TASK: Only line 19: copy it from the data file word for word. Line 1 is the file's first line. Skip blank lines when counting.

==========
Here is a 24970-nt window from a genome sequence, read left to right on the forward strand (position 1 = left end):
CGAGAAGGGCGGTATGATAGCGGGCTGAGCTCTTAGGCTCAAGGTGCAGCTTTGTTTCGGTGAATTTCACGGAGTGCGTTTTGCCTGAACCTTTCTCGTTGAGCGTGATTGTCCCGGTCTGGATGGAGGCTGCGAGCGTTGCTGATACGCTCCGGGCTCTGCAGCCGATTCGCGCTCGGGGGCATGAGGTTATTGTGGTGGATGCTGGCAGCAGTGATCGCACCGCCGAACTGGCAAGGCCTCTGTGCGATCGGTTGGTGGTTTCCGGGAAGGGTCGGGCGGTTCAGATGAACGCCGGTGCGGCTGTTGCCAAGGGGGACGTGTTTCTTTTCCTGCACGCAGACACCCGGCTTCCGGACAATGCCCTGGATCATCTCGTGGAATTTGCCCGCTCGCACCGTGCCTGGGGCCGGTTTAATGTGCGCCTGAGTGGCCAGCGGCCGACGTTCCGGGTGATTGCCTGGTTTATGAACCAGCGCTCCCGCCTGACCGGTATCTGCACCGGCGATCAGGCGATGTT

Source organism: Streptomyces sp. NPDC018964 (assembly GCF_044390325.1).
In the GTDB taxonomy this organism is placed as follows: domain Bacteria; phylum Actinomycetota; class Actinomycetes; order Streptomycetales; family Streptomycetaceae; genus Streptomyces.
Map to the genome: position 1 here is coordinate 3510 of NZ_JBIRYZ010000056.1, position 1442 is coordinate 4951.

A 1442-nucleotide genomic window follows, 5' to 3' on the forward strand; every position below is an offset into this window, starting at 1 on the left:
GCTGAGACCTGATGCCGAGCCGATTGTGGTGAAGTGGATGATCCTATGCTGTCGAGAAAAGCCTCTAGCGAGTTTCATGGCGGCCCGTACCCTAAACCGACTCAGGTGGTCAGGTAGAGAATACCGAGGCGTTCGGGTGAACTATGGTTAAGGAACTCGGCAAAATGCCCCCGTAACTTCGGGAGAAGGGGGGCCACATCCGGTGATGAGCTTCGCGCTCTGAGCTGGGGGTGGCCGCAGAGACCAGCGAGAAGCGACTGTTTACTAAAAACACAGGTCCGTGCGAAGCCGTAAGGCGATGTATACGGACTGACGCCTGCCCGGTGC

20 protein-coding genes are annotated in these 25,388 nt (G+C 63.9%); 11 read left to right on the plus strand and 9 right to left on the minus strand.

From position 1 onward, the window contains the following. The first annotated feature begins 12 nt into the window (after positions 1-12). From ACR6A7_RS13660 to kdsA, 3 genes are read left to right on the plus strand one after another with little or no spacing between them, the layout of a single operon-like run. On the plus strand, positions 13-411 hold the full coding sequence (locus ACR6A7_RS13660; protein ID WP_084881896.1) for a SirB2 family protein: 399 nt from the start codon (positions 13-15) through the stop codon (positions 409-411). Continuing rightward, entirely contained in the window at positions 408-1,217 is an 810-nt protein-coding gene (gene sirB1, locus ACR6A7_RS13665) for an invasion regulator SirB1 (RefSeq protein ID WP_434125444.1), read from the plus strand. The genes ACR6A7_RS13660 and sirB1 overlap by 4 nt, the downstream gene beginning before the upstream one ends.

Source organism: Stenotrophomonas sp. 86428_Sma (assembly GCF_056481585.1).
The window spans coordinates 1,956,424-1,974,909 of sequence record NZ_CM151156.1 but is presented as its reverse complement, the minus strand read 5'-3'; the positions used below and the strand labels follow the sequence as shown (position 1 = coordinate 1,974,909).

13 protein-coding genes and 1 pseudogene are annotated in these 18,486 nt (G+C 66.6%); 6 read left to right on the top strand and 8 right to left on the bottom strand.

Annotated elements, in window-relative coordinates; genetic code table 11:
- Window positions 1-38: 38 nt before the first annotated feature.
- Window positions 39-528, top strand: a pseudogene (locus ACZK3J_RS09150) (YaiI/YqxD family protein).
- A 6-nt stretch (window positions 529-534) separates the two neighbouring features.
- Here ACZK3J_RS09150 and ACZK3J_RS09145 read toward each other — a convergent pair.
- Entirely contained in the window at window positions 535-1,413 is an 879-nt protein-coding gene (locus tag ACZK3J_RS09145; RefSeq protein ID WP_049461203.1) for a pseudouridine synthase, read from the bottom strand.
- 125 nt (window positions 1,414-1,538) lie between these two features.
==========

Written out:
- 125 nt (window positions 1,414-1,538) lie between these two features.